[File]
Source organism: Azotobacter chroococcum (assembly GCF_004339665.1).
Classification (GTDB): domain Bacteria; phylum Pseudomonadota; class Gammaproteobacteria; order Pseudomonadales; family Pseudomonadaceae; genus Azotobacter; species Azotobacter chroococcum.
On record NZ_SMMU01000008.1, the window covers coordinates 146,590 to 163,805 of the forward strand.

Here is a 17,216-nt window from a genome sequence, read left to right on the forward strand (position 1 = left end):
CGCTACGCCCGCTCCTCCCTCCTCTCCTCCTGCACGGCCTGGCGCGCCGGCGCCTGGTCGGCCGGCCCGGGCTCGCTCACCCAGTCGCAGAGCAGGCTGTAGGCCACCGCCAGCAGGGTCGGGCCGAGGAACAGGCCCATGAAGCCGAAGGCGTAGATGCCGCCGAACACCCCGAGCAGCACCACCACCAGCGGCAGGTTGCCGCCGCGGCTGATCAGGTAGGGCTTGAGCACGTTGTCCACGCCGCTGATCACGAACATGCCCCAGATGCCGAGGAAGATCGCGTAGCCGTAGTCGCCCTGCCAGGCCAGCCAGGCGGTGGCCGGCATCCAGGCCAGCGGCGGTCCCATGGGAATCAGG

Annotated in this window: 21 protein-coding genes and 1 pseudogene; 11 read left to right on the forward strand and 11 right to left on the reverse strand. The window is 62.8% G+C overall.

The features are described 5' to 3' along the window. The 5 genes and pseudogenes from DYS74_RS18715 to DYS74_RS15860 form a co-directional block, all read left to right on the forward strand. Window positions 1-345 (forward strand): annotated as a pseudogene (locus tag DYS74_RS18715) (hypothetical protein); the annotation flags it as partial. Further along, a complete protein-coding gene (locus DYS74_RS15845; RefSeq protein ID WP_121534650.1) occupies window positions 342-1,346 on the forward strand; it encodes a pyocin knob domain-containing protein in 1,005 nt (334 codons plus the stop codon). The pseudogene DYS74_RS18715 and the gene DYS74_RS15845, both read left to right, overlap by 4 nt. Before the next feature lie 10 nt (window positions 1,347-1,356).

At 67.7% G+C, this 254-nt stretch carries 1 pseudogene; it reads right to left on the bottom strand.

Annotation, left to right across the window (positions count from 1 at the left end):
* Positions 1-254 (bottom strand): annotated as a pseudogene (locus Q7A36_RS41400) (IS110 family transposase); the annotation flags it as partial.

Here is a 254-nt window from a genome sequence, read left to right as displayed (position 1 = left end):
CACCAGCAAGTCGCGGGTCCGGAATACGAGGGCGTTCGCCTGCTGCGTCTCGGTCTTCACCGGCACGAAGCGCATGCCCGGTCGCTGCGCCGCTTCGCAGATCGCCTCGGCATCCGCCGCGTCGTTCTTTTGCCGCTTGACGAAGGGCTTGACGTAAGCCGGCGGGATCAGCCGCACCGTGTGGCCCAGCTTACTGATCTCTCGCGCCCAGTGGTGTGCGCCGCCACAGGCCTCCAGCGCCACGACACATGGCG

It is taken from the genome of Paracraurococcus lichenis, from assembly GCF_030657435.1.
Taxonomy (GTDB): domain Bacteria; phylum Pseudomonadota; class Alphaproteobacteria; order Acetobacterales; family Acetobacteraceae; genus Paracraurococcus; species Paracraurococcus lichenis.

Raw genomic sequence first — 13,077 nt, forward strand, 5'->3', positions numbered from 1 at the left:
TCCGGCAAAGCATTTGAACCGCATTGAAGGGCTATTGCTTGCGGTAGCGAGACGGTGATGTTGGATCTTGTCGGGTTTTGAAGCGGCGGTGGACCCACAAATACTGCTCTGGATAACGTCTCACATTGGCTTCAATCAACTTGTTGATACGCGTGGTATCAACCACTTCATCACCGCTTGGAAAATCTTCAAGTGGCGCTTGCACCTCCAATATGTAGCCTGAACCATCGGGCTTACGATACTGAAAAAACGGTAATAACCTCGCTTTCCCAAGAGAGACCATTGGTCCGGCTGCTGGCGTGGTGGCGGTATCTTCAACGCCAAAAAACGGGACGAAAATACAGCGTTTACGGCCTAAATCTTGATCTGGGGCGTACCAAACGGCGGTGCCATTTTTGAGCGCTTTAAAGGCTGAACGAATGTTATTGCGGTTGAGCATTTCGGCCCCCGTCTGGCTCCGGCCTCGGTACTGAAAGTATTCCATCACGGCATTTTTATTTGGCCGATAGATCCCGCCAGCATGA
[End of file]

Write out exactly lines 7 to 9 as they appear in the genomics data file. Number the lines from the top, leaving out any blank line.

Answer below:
The features are described 5' to 3' along the window. The 5 genes and pseudogenes from DYS74_RS18715 to DYS74_RS15860 form a co-directional block, all read left to right on the forward strand. Window positions 1-345 (forward strand): annotated as a pseudogene (locus tag DYS74_RS18715) (hypothetical protein); the annotation flags it as partial. Further along, a complete protein-coding gene (locus DYS74_RS15845; RefSeq protein ID WP_121534650.1) occupies window positions 342-1,346 on the forward strand; it encodes a pyocin knob domain-containing protein in 1,005 nt (334 codons plus the stop codon). The pseudogene DYS74_RS18715 and the gene DYS74_RS15845, both read left to right, overlap by 4 nt. Before the next feature lie 10 nt (window positions 1,347-1,356).

At 67.7% G+C, this 254-nt stretch carries 1 pseudogene; it reads right to left on the bottom strand.

Annotation, left to right across the window (positions count from 1 at the left end):